J Fungi (Basel). 2020 Dec 30;7(1):17. doi: 10.3390/jof7010017.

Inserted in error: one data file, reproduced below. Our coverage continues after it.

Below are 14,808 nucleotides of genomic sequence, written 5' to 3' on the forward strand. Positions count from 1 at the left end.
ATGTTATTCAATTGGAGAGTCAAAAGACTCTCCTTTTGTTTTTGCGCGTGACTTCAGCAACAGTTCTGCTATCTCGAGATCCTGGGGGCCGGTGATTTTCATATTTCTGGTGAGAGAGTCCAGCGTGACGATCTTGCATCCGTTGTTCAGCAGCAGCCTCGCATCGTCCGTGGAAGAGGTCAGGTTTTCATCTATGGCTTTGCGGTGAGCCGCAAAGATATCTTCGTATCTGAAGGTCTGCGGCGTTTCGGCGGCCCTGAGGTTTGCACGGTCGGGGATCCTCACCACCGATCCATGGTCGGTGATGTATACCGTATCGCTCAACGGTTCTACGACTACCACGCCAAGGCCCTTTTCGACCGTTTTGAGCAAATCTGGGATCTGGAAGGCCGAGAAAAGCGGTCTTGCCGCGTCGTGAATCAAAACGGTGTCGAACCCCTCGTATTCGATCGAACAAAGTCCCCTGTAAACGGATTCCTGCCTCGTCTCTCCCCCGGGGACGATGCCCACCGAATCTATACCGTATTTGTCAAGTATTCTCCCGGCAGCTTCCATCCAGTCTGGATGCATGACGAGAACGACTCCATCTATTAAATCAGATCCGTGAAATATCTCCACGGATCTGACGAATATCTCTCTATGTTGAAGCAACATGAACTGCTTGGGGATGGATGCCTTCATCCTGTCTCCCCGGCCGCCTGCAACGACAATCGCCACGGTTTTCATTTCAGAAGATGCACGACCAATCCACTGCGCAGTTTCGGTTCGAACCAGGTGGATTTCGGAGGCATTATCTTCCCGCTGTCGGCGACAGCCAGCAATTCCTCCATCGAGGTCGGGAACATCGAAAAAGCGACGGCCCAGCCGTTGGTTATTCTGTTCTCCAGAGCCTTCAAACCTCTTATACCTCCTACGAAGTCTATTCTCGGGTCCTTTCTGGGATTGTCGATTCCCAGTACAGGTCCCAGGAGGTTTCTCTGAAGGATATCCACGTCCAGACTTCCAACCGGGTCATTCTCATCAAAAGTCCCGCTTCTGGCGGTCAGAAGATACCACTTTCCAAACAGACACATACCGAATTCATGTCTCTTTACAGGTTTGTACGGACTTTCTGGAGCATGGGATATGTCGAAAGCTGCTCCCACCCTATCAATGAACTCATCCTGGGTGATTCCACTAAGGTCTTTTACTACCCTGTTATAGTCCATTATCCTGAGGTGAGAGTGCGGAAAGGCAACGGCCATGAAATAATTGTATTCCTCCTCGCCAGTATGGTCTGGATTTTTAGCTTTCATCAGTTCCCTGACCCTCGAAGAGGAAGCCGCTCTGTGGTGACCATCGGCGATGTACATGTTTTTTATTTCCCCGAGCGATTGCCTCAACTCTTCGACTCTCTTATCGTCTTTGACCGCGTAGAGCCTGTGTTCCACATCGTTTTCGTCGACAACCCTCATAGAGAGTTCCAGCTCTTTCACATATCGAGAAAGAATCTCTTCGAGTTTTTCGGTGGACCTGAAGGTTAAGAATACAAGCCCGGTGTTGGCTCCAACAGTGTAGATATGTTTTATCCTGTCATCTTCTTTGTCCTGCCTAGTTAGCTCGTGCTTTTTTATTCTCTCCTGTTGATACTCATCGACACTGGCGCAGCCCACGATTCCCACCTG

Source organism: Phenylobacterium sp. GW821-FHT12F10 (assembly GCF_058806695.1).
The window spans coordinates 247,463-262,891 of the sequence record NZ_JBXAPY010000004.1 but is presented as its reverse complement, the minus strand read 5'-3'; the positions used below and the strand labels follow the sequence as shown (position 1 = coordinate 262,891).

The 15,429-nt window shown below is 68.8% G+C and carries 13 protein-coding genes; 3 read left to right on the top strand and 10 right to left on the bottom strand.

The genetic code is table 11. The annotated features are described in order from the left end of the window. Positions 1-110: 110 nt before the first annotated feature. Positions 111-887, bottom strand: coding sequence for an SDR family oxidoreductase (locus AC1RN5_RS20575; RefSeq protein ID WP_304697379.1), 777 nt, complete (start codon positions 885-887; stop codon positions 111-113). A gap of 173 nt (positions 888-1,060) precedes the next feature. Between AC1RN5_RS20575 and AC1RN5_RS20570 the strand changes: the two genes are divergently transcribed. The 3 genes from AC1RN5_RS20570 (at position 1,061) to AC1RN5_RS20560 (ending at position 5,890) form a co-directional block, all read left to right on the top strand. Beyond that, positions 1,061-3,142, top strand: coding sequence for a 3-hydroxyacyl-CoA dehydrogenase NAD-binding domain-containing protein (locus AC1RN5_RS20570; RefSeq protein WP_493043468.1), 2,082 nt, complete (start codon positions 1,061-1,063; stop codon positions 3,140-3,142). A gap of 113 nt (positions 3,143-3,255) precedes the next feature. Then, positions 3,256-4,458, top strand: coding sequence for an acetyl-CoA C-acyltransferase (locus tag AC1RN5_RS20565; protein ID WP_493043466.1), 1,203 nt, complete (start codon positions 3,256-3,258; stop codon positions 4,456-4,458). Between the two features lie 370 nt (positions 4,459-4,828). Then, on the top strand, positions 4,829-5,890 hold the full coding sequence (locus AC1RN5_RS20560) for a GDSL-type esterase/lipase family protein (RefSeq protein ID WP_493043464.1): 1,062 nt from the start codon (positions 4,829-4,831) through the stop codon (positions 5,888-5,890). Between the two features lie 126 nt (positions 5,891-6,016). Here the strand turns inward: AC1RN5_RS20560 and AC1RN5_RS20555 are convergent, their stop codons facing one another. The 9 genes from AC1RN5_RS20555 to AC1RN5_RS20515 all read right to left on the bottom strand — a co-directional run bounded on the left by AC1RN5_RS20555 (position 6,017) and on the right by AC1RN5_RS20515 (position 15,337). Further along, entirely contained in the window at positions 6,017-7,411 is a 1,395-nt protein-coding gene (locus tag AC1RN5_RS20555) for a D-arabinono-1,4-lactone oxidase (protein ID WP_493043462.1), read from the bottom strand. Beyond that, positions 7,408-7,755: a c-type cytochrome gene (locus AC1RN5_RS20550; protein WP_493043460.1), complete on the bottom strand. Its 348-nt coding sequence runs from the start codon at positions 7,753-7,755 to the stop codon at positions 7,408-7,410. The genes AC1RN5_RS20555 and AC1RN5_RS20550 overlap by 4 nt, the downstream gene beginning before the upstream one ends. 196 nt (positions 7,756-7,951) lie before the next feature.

Invasive fungal infections (IFIs) are associated with high mortality rates and timely appropriate antifungal therapy is essential for good outcomes. Emerging antifungal resistance among Candida and Aspergillus spp., the major causes of IFI, is concerning and has led to the increasing incorporation of in vitro antifungal susceptibility testing (AST) to guide clinical decisions. However, the interpretation of AST results and their contribution to management of IFIs remains a matter of debate. Specifically, the utility of AST is limited by the delay in obtaining results and the lack of pharmacodynamic correlation between minimal inhibitory concentration (MIC) values and clinical outcome, particularly for molds. Clinical breakpoints for Candida spp. have been substantially revised over time and appear to be reliable for the detection of azole and echinocandin resistance and for outcome prediction, especially for non-neutropenic patients with candidemia. However, data are lacking for neutropenic patients with invasive candidiasis and some non-albicans Candida spp. (notably emerging Candida auris). For Aspergillus spp., AST is not routinely performed, but may be indicated according to the epidemiological context in the setting of emerging azole resistance among A. fumigatus. For non-Aspergillus molds (e.g., Mucorales, Fusarium or Scedosporium spp.), AST is not routinely recommended as interpretive criteria are lacking and many confounders, mainly host factors, seem to play a predominant role in responses to antifungal therapy. This review provides an overview of the pre-clinical and clinical pharmacodynamic data, which constitute the rationale for the use and interpretation of AST testing of yeasts and molds in clinical practice.